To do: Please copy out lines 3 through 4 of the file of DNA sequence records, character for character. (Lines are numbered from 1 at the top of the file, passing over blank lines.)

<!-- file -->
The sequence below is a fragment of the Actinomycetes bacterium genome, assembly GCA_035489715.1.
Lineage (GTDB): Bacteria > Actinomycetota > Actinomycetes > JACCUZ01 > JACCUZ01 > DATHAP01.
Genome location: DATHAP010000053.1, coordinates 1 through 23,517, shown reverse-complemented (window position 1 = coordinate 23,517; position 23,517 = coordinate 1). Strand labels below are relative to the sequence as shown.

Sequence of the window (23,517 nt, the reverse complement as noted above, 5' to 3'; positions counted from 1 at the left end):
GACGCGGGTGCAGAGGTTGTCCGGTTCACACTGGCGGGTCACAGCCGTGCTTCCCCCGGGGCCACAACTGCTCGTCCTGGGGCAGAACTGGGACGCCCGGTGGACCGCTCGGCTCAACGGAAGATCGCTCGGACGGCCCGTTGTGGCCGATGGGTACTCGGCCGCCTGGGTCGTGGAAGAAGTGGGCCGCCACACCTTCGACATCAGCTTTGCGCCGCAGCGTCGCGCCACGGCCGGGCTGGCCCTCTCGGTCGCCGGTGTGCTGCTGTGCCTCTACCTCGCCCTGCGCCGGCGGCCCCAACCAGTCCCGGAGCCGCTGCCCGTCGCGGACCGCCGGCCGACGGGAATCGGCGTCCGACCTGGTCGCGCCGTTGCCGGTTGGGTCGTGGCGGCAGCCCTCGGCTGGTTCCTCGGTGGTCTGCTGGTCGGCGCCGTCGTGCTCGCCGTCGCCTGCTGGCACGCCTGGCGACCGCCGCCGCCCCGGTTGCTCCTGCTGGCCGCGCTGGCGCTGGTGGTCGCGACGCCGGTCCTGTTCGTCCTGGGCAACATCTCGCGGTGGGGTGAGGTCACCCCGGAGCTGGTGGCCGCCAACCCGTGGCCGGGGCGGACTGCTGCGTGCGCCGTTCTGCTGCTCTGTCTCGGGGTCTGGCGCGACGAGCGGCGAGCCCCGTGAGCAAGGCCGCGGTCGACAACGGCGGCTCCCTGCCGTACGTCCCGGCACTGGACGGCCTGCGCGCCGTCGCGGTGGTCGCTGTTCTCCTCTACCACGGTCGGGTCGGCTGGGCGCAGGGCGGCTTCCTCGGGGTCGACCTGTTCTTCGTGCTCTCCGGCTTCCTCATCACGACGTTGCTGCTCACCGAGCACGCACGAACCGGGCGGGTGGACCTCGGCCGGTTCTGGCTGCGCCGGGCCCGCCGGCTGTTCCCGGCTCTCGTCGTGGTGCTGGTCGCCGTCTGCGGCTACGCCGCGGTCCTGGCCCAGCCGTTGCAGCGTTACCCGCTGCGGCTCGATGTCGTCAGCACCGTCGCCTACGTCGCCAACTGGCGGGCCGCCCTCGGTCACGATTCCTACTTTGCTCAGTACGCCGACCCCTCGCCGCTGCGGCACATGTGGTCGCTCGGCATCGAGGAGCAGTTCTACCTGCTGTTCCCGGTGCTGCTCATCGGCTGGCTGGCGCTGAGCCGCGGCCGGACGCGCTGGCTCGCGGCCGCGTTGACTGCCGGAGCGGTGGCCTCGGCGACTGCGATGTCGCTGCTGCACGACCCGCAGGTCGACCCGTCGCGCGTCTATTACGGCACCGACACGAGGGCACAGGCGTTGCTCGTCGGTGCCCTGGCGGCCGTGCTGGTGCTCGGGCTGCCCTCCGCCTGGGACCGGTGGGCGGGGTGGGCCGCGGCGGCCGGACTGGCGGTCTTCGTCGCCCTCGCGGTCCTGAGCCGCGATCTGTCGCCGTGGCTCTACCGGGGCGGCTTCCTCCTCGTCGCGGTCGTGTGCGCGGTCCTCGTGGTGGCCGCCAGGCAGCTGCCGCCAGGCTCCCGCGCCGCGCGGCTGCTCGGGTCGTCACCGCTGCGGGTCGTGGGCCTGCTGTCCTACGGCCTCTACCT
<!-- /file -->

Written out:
Genome location: DATHAP010000053.1, coordinates 1 through 23,517, shown reverse-complemented (window position 1 = coordinate 23,517; position 23,517 = coordinate 1). Strand labels below are relative to the sequence as shown.

Sequence of the window (23,517 nt, the reverse complement as noted above, 5' to 3'; positions counted from 1 at the left end):